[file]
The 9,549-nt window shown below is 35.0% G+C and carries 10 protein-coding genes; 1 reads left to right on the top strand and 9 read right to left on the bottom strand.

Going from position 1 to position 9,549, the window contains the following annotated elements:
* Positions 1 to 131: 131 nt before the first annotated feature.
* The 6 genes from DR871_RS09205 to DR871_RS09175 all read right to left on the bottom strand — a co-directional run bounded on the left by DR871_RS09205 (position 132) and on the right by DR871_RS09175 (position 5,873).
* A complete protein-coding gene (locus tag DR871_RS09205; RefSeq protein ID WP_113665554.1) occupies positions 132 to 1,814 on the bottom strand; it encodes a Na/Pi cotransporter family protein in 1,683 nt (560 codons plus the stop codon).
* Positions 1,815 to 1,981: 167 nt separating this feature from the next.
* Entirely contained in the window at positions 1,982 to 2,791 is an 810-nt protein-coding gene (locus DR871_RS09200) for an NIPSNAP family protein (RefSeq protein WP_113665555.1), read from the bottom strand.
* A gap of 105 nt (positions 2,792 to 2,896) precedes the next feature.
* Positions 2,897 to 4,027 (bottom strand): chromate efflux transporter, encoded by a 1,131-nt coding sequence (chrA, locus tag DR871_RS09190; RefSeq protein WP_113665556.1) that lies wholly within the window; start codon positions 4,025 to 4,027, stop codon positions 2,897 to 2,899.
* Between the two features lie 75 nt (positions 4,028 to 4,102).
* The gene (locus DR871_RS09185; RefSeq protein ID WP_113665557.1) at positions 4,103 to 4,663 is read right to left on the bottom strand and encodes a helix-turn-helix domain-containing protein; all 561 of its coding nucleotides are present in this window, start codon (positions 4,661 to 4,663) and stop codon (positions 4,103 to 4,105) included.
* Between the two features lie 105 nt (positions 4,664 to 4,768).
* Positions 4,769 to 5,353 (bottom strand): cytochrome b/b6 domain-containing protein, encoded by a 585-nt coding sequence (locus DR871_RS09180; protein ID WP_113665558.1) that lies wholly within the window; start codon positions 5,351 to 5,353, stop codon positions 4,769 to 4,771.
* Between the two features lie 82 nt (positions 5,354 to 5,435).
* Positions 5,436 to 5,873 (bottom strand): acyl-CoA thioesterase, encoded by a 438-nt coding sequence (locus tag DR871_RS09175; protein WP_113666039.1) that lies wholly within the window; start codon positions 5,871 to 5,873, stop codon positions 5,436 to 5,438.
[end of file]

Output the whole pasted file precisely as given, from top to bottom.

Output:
The 9,549-nt window shown below is 35.0% G+C and carries 10 protein-coding genes; 1 reads left to right on the top strand and 9 read right to left on the bottom strand.

Going from position 1 to position 9,549, the window contains the following annotated elements:
* Positions 1 to 131: 131 nt before the first annotated feature.
* The 6 genes from DR871_RS09205 to DR871_RS09175 all read right to left on the bottom strand — a co-directional run bounded on the left by DR871_RS09205 (position 132) and on the right by DR871_RS09175 (position 5,873).
* A complete protein-coding gene (locus tag DR871_RS09205; RefSeq protein ID WP_113665554.1) occupies positions 132 to 1,814 on the bottom strand; it encodes a Na/Pi cotransporter family protein in 1,683 nt (560 codons plus the stop codon).
* Positions 1,815 to 1,981: 167 nt separating this feature from the next.
* Entirely contained in the window at positions 1,982 to 2,791 is an 810-nt protein-coding gene (locus DR871_RS09200) for an NIPSNAP family protein (RefSeq protein WP_113665555.1), read from the bottom strand.
* A gap of 105 nt (positions 2,792 to 2,896) precedes the next feature.
* Positions 2,897 to 4,027 (bottom strand): chromate efflux transporter, encoded by a 1,131-nt coding sequence (chrA, locus tag DR871_RS09190; RefSeq protein WP_113665556.1) that lies wholly within the window; start codon positions 4,025 to 4,027, stop codon positions 2,897 to 2,899.
* Between the two features lie 75 nt (positions 4,028 to 4,102).
* The gene (locus DR871_RS09185; RefSeq protein ID WP_113665557.1) at positions 4,103 to 4,663 is read right to left on the bottom strand and encodes a helix-turn-helix domain-containing protein; all 561 of its coding nucleotides are present in this window, start codon (positions 4,661 to 4,663) and stop codon (positions 4,103 to 4,105) included.
* Between the two features lie 105 nt (positions 4,664 to 4,768).
* Positions 4,769 to 5,353 (bottom strand): cytochrome b/b6 domain-containing protein, encoded by a 585-nt coding sequence (locus DR871_RS09180; protein ID WP_113665558.1) that lies wholly within the window; start codon positions 5,351 to 5,353, stop codon positions 4,769 to 4,771.
* Between the two features lie 82 nt (positions 5,354 to 5,435).
* Positions 5,436 to 5,873 (bottom strand): acyl-CoA thioesterase, encoded by a 438-nt coding sequence (locus tag DR871_RS09175; protein WP_113666039.1) that lies wholly within the window; start codon positions 5,871 to 5,873, stop codon positions 5,436 to 5,438.